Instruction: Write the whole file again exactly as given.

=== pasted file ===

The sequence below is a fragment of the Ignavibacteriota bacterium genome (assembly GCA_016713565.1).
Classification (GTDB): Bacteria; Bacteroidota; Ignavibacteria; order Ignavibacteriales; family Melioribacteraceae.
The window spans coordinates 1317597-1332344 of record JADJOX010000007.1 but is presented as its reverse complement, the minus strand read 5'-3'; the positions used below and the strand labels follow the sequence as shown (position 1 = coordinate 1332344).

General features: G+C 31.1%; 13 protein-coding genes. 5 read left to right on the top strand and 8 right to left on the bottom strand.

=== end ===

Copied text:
The sequence below is a fragment of the Ignavibacteriota bacterium genome (assembly GCA_016713565.1).
Classification (GTDB): Bacteria; Bacteroidota; Ignavibacteria; order Ignavibacteriales; family Melioribacteraceae.
The window spans coordinates 1317597-1332344 of record JADJOX010000007.1 but is presented as its reverse complement, the minus strand read 5'-3'; the positions used below and the strand labels follow the sequence as shown (position 1 = coordinate 1332344).

General features: G+C 31.1%; 13 protein-coding genes. 5 read left to right on the top strand and 8 right to left on the bottom strand.